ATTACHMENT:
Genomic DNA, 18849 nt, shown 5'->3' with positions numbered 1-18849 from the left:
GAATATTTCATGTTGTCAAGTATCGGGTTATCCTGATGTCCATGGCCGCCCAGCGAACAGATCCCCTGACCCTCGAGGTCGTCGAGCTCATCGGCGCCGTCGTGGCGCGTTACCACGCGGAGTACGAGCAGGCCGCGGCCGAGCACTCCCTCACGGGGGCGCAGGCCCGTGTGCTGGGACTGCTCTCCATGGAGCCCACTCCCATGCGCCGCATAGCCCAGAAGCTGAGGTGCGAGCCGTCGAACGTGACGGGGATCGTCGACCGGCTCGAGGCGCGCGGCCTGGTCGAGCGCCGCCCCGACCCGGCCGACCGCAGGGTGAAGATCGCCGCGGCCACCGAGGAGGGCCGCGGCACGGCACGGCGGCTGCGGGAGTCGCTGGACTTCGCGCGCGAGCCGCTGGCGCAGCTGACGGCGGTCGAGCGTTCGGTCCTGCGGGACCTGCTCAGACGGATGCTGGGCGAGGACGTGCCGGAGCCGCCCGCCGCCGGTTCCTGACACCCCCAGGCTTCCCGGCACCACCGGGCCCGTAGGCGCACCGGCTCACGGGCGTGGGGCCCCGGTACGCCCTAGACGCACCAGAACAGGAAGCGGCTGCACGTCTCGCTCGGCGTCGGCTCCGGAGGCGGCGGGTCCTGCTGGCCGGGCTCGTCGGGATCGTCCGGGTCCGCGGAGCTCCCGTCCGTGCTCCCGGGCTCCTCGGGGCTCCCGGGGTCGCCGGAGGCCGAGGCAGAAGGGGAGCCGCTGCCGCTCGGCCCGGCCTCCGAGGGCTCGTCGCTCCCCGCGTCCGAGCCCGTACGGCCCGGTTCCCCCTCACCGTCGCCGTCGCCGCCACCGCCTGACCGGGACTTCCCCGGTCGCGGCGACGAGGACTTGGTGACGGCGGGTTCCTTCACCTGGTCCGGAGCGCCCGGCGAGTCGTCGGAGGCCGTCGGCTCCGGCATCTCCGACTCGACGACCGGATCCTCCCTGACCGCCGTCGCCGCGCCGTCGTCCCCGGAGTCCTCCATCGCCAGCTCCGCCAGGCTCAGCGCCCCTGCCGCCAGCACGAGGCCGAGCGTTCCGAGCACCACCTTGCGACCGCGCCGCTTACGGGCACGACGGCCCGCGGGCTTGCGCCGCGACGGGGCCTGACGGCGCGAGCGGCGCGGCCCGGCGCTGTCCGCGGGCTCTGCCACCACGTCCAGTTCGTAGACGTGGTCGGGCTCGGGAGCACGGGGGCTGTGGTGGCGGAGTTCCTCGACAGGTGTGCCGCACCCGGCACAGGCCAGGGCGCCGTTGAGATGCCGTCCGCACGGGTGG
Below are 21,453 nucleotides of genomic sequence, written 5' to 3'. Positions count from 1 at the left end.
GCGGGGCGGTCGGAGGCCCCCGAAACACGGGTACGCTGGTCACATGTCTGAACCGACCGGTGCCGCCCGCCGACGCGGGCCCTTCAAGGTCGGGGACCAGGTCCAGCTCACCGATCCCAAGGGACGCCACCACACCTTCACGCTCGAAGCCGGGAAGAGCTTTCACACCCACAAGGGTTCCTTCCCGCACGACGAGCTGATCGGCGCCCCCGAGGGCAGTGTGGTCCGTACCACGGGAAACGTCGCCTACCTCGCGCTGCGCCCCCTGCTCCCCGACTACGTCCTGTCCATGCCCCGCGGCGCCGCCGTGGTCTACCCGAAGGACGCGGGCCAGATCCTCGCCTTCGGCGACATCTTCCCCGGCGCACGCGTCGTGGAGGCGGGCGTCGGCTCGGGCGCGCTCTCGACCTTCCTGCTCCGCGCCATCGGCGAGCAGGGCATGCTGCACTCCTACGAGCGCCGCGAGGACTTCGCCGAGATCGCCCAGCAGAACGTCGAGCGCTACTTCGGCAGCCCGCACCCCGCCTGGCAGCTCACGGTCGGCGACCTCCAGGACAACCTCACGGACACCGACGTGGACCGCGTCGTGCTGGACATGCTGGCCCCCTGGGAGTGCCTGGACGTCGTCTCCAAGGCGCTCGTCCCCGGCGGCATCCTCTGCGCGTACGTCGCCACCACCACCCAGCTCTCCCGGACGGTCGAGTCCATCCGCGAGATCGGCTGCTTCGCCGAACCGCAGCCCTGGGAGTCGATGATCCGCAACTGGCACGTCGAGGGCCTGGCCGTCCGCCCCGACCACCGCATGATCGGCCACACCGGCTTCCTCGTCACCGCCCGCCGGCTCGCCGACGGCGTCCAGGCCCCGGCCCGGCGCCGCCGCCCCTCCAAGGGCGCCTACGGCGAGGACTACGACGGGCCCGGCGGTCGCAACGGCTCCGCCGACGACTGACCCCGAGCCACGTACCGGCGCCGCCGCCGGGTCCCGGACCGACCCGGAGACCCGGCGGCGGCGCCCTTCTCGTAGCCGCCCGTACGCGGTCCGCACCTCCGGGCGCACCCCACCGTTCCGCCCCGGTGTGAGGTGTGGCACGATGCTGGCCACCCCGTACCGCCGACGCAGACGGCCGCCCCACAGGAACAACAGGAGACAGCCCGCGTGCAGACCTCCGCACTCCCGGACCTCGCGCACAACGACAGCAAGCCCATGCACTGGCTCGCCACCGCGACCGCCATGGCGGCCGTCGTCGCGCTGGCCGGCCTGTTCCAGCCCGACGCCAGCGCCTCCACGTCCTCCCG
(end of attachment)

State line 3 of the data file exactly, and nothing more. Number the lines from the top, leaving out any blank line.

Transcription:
Below are 21,453 nucleotides of genomic sequence, written 5' to 3'. Positions count from 1 at the left end.